While Yelp is famous for restaurant reviews, the platform is used to find and review all types of businesses, including psychiatry practices. Yelp is centered around patient reviews, and some complain that it overemphasizes sponsored businesses and charges businesses for paid badges. Nevertheless, Yelp allows patients to filter by several helpful categories including location.

  • You can’t prevent Yelp or a reviewer from creating a profile for your practice but you can claim it and update it for accuracy.
  • You can report any reviews that are wildly offensive or false but they will not remove negative reviews from people who appear to be actual patients.
  • Never respond to a negative review (or a positive review) with any information that confirms or denies the person is a patient. In general, it is best to ignore negative patient reviews unless they contain factually incorrect information such as saying your office is closed on Wednesdays when it is not. When in doubt, check with your malpractice carrier before responding.

Other Niche Psychiatry Directories

Keep in mind that if you practice a specific therapy or distinct approach, such as arts-oriented therapy or neurofeedback, you may have better luck listing your practice with clinician directories that cater to your specialty.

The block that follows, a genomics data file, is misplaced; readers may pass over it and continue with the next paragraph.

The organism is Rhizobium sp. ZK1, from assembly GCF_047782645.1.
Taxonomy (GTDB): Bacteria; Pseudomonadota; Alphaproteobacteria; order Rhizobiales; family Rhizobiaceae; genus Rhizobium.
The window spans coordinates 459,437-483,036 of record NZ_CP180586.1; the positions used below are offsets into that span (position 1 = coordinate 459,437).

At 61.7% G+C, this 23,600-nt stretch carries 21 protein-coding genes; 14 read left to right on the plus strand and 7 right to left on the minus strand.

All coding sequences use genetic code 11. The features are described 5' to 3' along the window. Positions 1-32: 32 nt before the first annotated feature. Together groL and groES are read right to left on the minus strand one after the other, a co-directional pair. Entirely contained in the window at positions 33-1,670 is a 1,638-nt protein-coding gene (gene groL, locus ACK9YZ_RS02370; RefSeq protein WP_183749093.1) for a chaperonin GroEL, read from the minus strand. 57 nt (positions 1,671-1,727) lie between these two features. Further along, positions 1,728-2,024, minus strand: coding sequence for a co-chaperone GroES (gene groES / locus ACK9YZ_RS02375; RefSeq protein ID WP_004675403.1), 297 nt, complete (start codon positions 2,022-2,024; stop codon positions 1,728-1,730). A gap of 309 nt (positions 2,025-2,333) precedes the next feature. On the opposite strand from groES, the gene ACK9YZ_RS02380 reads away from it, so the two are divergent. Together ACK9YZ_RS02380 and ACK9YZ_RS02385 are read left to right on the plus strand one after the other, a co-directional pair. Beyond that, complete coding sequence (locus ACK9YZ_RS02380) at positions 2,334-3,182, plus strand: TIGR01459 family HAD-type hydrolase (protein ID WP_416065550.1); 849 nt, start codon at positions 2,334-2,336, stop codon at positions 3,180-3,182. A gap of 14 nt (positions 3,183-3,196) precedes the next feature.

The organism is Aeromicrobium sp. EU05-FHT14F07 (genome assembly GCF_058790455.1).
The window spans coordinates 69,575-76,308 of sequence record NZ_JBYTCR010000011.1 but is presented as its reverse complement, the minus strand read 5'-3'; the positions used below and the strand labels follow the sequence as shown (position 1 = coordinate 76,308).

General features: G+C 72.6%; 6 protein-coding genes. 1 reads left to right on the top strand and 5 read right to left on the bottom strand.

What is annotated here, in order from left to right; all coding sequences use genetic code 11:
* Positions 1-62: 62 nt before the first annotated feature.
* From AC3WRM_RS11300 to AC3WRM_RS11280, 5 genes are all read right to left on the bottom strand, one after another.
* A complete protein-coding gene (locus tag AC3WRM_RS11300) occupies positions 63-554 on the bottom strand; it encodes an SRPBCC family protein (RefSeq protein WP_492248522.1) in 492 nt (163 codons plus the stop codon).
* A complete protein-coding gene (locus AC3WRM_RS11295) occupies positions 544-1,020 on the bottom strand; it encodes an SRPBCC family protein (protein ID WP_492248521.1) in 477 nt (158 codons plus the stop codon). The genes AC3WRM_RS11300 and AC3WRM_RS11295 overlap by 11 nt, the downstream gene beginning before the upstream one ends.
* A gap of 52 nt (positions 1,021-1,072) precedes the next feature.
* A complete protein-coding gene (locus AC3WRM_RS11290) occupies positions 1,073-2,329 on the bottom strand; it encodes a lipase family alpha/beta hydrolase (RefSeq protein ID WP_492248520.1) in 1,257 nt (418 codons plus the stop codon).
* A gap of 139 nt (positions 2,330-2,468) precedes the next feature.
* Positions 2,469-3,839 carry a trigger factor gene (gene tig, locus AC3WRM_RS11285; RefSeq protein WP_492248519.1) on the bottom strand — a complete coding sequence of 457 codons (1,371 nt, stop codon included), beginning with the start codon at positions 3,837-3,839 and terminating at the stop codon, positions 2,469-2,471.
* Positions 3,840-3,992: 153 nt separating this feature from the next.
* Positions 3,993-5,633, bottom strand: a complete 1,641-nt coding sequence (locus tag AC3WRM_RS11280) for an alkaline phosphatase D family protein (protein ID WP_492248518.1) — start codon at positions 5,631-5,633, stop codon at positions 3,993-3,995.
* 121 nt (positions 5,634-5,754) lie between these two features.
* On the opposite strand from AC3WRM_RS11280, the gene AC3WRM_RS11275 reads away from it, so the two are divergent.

Bridges Mental Health

The Bridges Clinician Directory features NYC-based mental health professionals who provide competent, culturally responsive services to Asian Pacific Islander South Asian Americans (APISA). Note this is focused on therapists but psychiatrists and psychiatric NPs can register as a therapist. Cost: $9/month or $99/year.

Inclusive Therapists

Inclusive Therapists offers a directory of culturally responsive, LGBTQ+ affirming, social justice-oriented clinicians. There is a category for medication management.

Cost: $29/month.

Open Path Collective

Open Path is a nationwide network of mental health professionals dedicated to providing affordable, in-office, and online mental health care to clients in need. This is for therapists who are willing to offer sessions between $30 and $60 and there's no separate category or fee structure for psychiatric practitioners. Cost: Free.

Postpartum Support International

Postpartum Support International (PSI) offers an online directory of qualified perinatal mental health professionals and support groups in the United States, Canada, the United Kingdom, and Australia. Cost: Free.

Mental Health Match

Mental Health Match is a matching platform that connects therapy-seekers with therapists who are most likely to become recurring therapy patients. It does not have options to identify as a psychiatric prescriber but could be a good fit if you are looking for ongoing therapy patients. Cost: $29.97/month or $199/year.